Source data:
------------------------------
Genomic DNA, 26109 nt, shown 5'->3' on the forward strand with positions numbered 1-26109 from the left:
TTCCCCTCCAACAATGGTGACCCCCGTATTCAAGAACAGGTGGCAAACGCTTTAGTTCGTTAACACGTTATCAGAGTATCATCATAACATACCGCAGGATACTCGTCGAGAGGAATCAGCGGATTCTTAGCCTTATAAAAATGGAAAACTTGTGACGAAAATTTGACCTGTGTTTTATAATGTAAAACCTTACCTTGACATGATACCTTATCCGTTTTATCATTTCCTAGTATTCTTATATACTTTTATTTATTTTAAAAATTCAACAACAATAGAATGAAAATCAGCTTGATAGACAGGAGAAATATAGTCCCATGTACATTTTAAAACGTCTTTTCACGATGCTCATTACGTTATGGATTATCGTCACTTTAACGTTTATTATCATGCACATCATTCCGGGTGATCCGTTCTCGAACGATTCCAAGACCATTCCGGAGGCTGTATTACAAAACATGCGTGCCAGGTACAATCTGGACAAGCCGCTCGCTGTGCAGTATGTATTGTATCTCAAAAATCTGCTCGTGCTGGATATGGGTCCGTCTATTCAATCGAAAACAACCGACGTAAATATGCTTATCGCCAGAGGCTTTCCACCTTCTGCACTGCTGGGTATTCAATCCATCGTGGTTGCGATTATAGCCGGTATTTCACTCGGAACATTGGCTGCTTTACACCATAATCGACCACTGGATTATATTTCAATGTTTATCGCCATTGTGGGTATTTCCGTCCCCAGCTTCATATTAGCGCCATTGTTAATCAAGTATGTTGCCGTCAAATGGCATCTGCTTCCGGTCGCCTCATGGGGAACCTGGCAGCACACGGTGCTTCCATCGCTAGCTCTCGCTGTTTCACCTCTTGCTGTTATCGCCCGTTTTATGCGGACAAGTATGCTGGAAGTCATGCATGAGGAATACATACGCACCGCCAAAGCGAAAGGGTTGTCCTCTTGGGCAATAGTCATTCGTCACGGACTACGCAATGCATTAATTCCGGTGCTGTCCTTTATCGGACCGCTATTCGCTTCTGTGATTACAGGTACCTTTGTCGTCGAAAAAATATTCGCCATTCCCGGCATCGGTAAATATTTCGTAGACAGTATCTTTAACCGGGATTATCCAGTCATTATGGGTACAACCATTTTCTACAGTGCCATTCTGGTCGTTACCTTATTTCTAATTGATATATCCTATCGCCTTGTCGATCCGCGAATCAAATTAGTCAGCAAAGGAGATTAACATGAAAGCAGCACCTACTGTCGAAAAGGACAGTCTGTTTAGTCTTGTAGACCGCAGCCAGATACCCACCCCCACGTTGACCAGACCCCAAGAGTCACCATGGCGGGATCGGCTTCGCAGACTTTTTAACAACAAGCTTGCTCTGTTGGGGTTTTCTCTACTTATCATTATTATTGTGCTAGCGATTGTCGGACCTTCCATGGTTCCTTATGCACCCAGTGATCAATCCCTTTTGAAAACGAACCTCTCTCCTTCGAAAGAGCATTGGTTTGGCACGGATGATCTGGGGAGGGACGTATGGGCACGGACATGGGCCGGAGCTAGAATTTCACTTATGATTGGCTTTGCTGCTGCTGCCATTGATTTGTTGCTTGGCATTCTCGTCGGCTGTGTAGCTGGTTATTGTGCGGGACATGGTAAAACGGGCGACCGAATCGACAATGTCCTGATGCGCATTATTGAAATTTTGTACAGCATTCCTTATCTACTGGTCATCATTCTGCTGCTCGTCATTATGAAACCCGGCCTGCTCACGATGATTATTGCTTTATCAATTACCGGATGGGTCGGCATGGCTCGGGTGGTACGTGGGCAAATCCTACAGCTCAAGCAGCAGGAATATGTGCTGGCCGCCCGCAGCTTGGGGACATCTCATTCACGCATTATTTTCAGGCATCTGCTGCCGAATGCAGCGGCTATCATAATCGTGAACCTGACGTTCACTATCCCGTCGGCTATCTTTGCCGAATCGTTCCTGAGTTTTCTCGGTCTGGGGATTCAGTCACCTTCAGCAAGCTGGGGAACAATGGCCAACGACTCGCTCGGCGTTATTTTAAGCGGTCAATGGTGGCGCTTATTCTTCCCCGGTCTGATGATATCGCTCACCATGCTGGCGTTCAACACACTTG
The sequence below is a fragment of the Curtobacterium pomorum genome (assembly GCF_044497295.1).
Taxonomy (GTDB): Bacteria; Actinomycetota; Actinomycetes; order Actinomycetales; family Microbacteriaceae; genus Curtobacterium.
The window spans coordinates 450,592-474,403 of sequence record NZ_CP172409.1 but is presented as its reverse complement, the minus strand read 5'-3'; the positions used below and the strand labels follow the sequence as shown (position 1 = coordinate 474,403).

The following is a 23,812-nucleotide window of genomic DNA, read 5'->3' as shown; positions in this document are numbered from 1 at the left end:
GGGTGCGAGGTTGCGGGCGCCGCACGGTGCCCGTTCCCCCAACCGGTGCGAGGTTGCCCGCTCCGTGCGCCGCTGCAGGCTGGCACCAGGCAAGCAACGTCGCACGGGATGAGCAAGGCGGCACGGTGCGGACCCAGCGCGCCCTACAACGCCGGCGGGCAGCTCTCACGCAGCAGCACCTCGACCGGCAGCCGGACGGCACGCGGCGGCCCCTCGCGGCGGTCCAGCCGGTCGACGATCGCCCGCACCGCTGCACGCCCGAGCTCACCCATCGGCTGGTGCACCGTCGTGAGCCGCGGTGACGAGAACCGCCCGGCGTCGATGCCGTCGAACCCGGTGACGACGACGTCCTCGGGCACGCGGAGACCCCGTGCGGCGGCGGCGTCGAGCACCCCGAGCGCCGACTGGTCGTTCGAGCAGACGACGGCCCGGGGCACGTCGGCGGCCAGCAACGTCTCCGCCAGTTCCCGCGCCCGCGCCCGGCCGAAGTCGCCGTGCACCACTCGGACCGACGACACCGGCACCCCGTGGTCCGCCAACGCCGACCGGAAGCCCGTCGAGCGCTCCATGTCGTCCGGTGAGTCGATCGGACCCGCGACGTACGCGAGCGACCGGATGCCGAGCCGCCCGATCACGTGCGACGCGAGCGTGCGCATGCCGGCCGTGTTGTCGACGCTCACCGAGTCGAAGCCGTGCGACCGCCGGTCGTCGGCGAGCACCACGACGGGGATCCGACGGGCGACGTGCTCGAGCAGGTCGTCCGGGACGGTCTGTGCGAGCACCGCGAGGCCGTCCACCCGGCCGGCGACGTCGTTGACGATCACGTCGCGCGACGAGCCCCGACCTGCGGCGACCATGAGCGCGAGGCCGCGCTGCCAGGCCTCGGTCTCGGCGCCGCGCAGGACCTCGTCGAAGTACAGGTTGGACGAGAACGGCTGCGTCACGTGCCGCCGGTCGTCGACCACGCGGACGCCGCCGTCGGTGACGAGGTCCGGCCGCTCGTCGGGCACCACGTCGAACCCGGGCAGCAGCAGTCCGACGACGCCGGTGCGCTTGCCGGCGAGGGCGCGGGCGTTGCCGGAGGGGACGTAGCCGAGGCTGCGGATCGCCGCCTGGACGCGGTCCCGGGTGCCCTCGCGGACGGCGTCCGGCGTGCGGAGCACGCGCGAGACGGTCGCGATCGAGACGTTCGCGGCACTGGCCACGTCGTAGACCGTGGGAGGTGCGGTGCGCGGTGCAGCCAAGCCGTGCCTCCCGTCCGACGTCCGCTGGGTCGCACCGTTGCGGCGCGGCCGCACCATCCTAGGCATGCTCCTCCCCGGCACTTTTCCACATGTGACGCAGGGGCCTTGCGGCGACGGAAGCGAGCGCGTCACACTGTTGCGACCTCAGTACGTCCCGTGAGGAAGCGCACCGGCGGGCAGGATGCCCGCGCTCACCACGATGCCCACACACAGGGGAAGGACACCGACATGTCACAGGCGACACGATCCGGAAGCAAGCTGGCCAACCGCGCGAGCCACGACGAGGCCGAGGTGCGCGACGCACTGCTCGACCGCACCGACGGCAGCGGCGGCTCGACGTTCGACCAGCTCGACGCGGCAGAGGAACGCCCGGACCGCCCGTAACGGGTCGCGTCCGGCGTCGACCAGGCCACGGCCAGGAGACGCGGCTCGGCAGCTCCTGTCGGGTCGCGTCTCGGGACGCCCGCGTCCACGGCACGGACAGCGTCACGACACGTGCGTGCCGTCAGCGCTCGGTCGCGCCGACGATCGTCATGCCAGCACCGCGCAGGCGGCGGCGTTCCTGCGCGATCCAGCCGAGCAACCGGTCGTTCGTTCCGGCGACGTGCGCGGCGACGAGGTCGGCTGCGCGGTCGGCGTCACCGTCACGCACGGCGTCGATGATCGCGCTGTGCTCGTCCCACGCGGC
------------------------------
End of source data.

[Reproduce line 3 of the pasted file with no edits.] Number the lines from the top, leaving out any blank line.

The sequence below is a fragment of the Curtobacterium pomorum genome (assembly GCF_044497295.1).